Remove all fruits and vegetables. Put a large serving of Quaker Oats on top of your rabbit's pellets and offer hay, this will firm up their droppings. If diarrhea continues, antibiotics like Terrimycin powder can be mixed in their water. A product called Dri Tail for hamsters works pretty well, it is not OK'd for rabbits so I only use it in an emergency once or twice 'till I can get an antibiotic like Terrimycin powder from the pet or feed store. I do not put the balance of the Dri-Tail bottle in their water, I only use the eyedropper once when the problem is discovered and again12 hours later then go buy Terrimycin.. I've also had good luck with Benebac, a highly concentrated yogurt paste to help replace the good flora and fauna in my rabbits' intestinal tract. I've also used vanilla yogurt that has natural cultures, although opinions vary about milk products for rabbits. I recommend keeping a mild antibiotic, such as Dri Tail or Terrimycin powder on hand. It is important to give it to the rabbit as soon as you notice a problem. If diarrhea doesn't clear up within a few hours, see a vet immediately. Note: rabbits are allergic to Pennicillin products - do NOT use them.

Georgia Williams holding a rabbit to trim its nails

Toes, Ears and Tails

Trim toe nails regularly so they don't get caught on the carpet and on your clothing. Never hold a rabbit exclusively by the ears. The cartilage in the ear can break or bend and is not repairable. Don't catch your rabbit by the tail! Always hold your rabbit's whole body as carefully as you would hold a baby.

First Aid:

If your rabbit sustains an injury to its toes, ears or tail, keep it contained for a few days so nature can heal the best it can. Broken ears do not heal. Toes and tails can be bound to the body to knit, but it is difficult -- consult your vet. If you noticed it too late to fix; the injury is only cosmetic, your bunny is still your cute pet, and it doesn't matter to them.

Broken Leg

Don't startle your rabbit because it may move quickly and break its leg. Don't let your dog chase your rabbits because your bunny may get hurt trying to get away. Always chaperon dogs and bunnies. A dog must have an excellent response to "down" and "stay" commands before you let it be a pal to your rabbit. I suggest keeping your bunny on a cat harness and leash (also the dog) during the first few months of getting to know the yard, house or other pets.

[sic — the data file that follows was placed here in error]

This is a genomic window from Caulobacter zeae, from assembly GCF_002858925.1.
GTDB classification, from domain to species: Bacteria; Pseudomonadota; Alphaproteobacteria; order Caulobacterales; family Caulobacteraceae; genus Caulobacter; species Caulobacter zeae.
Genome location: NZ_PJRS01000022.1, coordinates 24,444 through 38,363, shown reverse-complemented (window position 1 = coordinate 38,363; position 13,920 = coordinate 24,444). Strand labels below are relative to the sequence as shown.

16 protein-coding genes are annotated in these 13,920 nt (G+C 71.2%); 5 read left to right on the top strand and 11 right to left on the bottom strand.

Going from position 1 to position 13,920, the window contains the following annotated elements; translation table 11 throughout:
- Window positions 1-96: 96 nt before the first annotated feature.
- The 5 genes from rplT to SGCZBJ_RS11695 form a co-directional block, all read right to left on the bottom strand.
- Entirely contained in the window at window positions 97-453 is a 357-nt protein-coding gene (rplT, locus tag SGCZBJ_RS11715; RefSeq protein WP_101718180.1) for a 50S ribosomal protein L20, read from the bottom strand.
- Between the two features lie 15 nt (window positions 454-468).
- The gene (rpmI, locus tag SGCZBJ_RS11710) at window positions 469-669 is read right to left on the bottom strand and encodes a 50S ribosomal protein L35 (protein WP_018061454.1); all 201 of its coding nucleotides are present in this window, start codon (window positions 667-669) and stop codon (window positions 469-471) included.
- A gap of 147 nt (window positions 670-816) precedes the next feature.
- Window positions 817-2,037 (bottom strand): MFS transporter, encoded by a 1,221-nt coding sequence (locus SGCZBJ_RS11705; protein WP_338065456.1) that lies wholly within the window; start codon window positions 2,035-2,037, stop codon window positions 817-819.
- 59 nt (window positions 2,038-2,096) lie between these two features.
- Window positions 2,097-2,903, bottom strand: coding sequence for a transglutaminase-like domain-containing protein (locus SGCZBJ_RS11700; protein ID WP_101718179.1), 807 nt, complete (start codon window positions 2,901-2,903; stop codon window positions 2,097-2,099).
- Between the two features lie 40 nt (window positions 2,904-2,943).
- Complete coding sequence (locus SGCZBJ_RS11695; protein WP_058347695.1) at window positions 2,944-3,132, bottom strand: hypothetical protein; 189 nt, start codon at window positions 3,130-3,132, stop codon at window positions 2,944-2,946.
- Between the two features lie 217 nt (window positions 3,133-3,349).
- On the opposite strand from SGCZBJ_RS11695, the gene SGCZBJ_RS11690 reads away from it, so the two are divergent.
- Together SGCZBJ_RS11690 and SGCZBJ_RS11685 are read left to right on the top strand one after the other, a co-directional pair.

Dog and rabbit playing on the lawn

First Aid:

Keep your bunny quiet if you suspect its leg is broken. A vet will need to set it. Bring your rabbit to the vet wrapped in a towel. Setting a leg is very expensive. I "bunny sat" a male English Angora that broke his leg jumping off a table. The owners were first-time rabbit owners who had just adopted the Angora, and they thought the rabbit was just sore. It turned out the leg was broken, but it was too late to set. The rabbit is beautiful and enjoys the love of the whole family.

They dropped him off for bunny sitting late at night and left the country. Imagine my agony the next day when I saw the broken leg. I couldn't afford to set it (way over the $100 I had been authorized for vet fees), and there was no phone number where I could reach the family. For two weeks I worried and agonized over my decision not to fix it. When they got back, they told me it had been broken since he was 10 weeks old. They were so used to his infirmity that they forgot to tell me! The moral of this story is to see a vet right away if you suspect your rabbit has broken a limb. (And don't forget to tell your bunny sitter about any disabilities you have become blind to -- please!).